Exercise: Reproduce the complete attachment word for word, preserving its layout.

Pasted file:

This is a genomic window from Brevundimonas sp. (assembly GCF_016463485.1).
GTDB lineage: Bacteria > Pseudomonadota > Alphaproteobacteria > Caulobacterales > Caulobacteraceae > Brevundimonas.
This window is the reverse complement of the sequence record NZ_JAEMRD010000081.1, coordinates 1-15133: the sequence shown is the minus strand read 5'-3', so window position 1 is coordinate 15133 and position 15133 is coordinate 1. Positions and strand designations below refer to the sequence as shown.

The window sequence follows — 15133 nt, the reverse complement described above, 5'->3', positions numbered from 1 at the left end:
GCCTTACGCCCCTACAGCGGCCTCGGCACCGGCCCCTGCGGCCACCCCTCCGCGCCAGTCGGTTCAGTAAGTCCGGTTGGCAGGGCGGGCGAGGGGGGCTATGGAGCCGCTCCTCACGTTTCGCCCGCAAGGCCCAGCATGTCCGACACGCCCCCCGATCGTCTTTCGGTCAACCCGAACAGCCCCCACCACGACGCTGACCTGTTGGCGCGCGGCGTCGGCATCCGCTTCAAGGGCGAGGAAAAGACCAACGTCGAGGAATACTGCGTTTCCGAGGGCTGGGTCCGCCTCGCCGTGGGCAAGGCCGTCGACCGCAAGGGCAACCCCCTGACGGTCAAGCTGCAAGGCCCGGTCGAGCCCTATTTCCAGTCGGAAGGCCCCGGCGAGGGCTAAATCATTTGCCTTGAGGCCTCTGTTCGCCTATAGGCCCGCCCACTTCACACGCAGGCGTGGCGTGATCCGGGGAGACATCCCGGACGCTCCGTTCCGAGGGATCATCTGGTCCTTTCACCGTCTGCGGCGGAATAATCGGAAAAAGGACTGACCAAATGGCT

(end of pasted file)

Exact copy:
This is a genomic window from Brevundimonas sp. (assembly GCF_016463485.1).
GTDB lineage: Bacteria > Pseudomonadota > Alphaproteobacteria > Caulobacterales > Caulobacteraceae > Brevundimonas.
This window is the reverse complement of the sequence record NZ_JAEMRD010000081.1, coordinates 1-15133: the sequence shown is the minus strand read 5'-3', so window position 1 is coordinate 15133 and position 15133 is coordinate 1. Positions and strand designations below refer to the sequence as shown.

The window sequence follows — 15133 nt, the reverse complement described above, 5'->3', positions numbered from 1 at the left end:
GCCTTACGCCCCTACAGCGGCCTCGGCACCGGCCCCTGCGGCCACCCCTCCGCGCCAGTCGGTTCAGTAAGTCCGGTTGGCAGGGCGGGCGAGGGGGGCTATGGAGCCGCTCCTCACGTTTCGCCCGCAAGGCCCAGCATGTCCGACACGCCCCCCGATCGTCTTTCGGTCAACCCGAACAGCCCCCACCACGACGCTGACCTGTTGGCGCGCGGCGTCGGCATCCGCTTCAAGGGCGAGGAAAAGACCAACGTCGAGGAATACTGCGTTTCCGAGGGCTGGGTCCGCCTCGCCGTGGGCAAGGCCGTCGACCGCAAGGGCAACCCCCTGACGGTCAAGCTGCAAGGCCCGGTCGAGCCCTATTTCCAGTCGGAAGGCCCCGGCGAGGGCTAAATCATTTGCCTTGAGGCCTCTGTTCGCCTATAGGCCCGCCCACTTCACACGCAGGCGTGGCGTGATCCGGGGAGACATCCCGGACGCTCCGTTCCGAGGGATCATCTGGTCCTTTCACCGTCTGCGGCGGAATAATCGGAAAAAGGACTGACCAAATGGCT